Air Force Staff Sgt. Blake Pfaff also deployed to El Paso from Brooke, where he’d worked in the ICU, often caring for patients battling COVID. He knew the drill and the procedures, but the number of patients each day in El Paso dwarfed what he saw at Brooke.

“What we’re dealing with here is very similar, critical patients,” Pfaff said. “But the sheer number. At Brooke there were anywhere from six to 10 patients in the ICU. Here there are 30 to 40 patients in a single unit.”

Both soldiers praised their civilian counterparts, who’ve been working through the pandemic since it started. El Paso did not see many cases proportionately for the first few months of the outbreak, but that changed, first in October with a massive spike, followed by a rising number of cases since, with few exceptions.

The county alone accounts for 6 percent, or 86,752, of all cases reported in Texas and nearly 5 percent, or 1,091, of deaths from the virus in the state. And that is with a county population of fewer than 840,000, according to U.S. Census data.

An estimated 10 percent of the county’s population has contracted the virus and as of this week nearly 12,000 residents were under hospital care.

As Miller, Pfaff and other medical personnel arrived, Col. John Koltvedt, the task force’s officer-in-charge, was there waiting.

Koltvedt had worked as the task force operations officer since it was activated in the spring. He received medical personnel from four different Air Force bases for the El Paso mission and funneled them to the assigned hospitals, integrating them into the staff as quickly as possible.

Once in place, the colonel and his task force staff’s job is to ensure that all of the administration, logistics and support the military medical personnel need is taken care of as they work each day in the hospitals.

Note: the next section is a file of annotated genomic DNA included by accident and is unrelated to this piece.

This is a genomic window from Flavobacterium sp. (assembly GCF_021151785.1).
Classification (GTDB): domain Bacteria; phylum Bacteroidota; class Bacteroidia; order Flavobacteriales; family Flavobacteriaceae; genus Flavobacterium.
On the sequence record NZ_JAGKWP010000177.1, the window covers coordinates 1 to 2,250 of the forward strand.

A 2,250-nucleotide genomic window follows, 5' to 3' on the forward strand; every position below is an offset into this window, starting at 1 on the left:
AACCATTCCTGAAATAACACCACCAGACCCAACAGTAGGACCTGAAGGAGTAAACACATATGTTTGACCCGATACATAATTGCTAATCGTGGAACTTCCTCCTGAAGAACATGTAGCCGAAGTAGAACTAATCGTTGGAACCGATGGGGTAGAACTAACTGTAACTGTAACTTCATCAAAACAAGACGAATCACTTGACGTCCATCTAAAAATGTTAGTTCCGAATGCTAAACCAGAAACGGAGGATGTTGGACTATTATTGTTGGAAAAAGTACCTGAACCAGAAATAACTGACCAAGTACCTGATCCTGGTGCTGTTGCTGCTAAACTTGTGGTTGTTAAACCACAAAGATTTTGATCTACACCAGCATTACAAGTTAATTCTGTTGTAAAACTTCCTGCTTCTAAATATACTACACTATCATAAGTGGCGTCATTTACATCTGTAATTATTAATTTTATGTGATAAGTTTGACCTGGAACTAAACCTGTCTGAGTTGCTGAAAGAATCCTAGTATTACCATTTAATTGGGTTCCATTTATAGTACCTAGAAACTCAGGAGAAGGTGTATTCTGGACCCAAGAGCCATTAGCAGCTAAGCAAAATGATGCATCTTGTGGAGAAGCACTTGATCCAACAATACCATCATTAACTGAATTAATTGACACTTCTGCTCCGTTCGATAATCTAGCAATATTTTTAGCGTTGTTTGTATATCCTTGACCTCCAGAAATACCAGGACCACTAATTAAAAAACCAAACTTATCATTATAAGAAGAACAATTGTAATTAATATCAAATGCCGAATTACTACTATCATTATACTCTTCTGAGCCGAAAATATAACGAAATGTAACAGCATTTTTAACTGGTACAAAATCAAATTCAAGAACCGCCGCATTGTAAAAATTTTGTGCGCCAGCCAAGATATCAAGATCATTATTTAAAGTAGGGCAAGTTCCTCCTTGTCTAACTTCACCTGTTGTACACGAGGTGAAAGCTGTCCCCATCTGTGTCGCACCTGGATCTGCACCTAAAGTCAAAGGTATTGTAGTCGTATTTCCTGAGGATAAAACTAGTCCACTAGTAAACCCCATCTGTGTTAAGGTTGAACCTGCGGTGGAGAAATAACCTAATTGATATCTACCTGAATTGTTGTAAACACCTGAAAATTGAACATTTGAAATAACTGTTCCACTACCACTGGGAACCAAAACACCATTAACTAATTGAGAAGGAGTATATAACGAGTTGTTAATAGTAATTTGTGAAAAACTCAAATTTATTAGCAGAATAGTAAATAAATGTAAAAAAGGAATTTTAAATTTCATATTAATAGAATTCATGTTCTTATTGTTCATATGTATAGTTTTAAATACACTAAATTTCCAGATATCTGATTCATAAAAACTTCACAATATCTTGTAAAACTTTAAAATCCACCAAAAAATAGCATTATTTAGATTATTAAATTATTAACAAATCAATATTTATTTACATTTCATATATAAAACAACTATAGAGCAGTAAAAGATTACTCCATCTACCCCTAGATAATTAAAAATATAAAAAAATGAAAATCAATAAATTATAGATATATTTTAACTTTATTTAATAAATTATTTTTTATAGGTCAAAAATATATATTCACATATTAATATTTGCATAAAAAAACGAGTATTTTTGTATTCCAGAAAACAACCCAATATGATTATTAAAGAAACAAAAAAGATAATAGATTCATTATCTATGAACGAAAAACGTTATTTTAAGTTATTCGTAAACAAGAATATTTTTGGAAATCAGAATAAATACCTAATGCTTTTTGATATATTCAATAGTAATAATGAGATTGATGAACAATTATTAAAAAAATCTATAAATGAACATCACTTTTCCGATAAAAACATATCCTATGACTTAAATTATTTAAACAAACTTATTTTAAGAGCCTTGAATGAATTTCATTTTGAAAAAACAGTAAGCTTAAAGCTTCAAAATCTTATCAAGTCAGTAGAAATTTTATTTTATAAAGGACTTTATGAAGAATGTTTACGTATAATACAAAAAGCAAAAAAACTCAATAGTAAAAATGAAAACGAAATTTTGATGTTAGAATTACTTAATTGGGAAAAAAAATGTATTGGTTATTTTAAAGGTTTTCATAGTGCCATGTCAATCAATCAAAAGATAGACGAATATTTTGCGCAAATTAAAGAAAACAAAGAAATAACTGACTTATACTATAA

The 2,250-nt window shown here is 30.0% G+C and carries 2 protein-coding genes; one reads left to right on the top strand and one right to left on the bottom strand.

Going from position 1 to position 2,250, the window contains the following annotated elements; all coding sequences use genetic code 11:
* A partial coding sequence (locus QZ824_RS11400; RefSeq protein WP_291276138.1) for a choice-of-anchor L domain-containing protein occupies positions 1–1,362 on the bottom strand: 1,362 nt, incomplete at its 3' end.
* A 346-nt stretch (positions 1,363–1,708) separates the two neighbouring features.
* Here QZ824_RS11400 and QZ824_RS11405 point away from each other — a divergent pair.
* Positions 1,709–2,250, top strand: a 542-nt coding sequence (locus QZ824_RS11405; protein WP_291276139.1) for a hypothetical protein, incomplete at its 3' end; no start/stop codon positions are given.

Much further north of El Paso, Capt. Angela Cervelli arrived in mid-November in North Dakota as the task force’s operations chief for their similar mission.

She’s also coordinating medical support teams but at six different hospitals in a more rural, spread-out area.

Hot spots dot the sprawling state. As with El Paso, it saw relatively few cases until numbers began to rise from late August through October, more than doubling to nearly 80,000 cases and close to 1,000 deaths in a state with a population of about 800,000 people.

Both officers have been on duty with the COVID response since its early stages. And while the units follow the latest medical guidance, one of the biggest changes has been better coordination. That’s come through assigning a liaison officer for each location.

That way there’s a point of contact between the team and their Guard coordinators.

The liaison does a day-by-day check, filling the needs of the team, from housing issues to food, even religious or behavioral health support.

Each of the deployments was slated for 30 days. The El Paso mission began in early November and is set to wrap up within the week. The North Dakota mission hit the ground in mid-November and will be going through mid-December.

Either could be extended. Or teams would redeploy to home station and others assigned to Task Force 46 for another round of deployments as many health experts expect COVID cases to rise significantly in the coming months.

Until late March at least, though, Guard support for COVID response from the Southwest to the Great Lakes will be run through Task Force 46.

Todd South has written about crime, courts, government and the military for multiple publications since 2004 and was named a 2014 Pulitzer finalist for a co-written project on witness intimidation. Todd is a Marine veteran of the Iraq War.